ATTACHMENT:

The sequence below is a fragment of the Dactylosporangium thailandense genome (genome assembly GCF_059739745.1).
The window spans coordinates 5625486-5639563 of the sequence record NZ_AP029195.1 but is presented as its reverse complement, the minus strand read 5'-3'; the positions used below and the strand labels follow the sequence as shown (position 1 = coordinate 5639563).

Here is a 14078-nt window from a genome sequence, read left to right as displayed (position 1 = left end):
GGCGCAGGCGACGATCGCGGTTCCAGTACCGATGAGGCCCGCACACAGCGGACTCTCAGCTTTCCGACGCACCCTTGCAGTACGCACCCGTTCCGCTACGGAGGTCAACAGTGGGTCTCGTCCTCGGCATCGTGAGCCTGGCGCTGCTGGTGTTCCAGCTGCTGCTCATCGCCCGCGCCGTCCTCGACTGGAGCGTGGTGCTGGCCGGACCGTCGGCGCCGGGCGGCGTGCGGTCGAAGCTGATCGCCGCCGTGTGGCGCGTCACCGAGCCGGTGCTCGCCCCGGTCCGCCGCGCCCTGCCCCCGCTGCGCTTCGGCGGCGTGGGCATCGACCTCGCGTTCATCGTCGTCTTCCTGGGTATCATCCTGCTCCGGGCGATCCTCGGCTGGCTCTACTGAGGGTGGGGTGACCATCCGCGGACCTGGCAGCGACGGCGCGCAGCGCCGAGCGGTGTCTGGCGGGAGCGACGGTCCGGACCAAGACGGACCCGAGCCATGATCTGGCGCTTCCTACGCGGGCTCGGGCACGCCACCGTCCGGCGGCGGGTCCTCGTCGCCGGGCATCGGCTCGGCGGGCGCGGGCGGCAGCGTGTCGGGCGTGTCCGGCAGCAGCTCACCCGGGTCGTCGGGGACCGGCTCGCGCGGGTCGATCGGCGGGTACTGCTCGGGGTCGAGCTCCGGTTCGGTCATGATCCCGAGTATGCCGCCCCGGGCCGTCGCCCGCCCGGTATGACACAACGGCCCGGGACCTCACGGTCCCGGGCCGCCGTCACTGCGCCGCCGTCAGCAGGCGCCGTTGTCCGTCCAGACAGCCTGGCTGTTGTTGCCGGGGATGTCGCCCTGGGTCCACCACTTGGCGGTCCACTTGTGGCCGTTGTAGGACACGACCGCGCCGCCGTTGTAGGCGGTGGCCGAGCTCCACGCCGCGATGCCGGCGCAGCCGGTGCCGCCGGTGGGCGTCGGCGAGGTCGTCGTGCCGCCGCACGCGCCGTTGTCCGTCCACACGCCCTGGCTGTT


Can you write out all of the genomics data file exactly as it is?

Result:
The sequence below is a fragment of the Dactylosporangium thailandense genome (genome assembly GCF_059739745.1).
The window spans coordinates 5625486-5639563 of the sequence record NZ_AP029195.1 but is presented as its reverse complement, the minus strand read 5'-3'; the positions used below and the strand labels follow the sequence as shown (position 1 = coordinate 5639563).

Here is a 14078-nt window from a genome sequence, read left to right as displayed (position 1 = left end):
GGCGCAGGCGACGATCGCGGTTCCAGTACCGATGAGGCCCGCACACAGCGGACTCTCAGCTTTCCGACGCACCCTTGCAGTACGCACCCGTTCCGCTACGGAGGTCAACAGTGGGTCTCGTCCTCGGCATCGTGAGCCTGGCGCTGCTGGTGTTCCAGCTGCTGCTCATCGCCCGCGCCGTCCTCGACTGGAGCGTGGTGCTGGCCGGACCGTCGGCGCCGGGCGGCGTGCGGTCGAAGCTGATCGCCGCCGTGTGGCGCGTCACCGAGCCGGTGCTCGCCCCGGTCCGCCGCGCCCTGCCCCCGCTGCGCTTCGGCGGCGTGGGCATCGACCTCGCGTTCATCGTCGTCTTCCTGGGTATCATCCTGCTCCGGGCGATCCTCGGCTGGCTCTACTGAGGGTGGGGTGACCATCCGCGGACCTGGCAGCGACGGCGCGCAGCGCCGAGCGGTGTCTGGCGGGAGCGACGGTCCGGACCAAGACGGACCCGAGCCATGATCTGGCGCTTCCTACGCGGGCTCGGGCACGCCACCGTCCGGCGGCGGGTCCTCGTCGCCGGGCATCGGCTCGGCGGGCGCGGGCGGCAGCGTGTCGGGCGTGTCCGGCAGCAGCTCACCCGGGTCGTCGGGGACCGGCTCGCGCGGGTCGATCGGCGGGTACTGCTCGGGGTCGAGCTCCGGTTCGGTCATGATCCCGAGTATGCCGCCCCGGGCCGTCGCCCGCCCGGTATGACACAACGGCCCGGGACCTCACGGTCCCGGGCCGCCGTCACTGCGCCGCCGTCAGCAGGCGCCGTTGTCCGTCCAGACAGCCTGGCTGTTGTTGCCGGGGATGTCGCCCTGGGTCCACCACTTGGCGGTCCACTTGTGGCCGTTGTAGGACACGACCGCGCCGCCGTTGTAGGCGGTGGCCGAGCTCCACGCCGCGATGCCGGCGCAGCCGGTGCCGCCGGTGGGCGTCGGCGAGGTCGTCGTGCCGCCGCACGCGCCGTTGTCCGTCCACACGCCCTGGCTGTT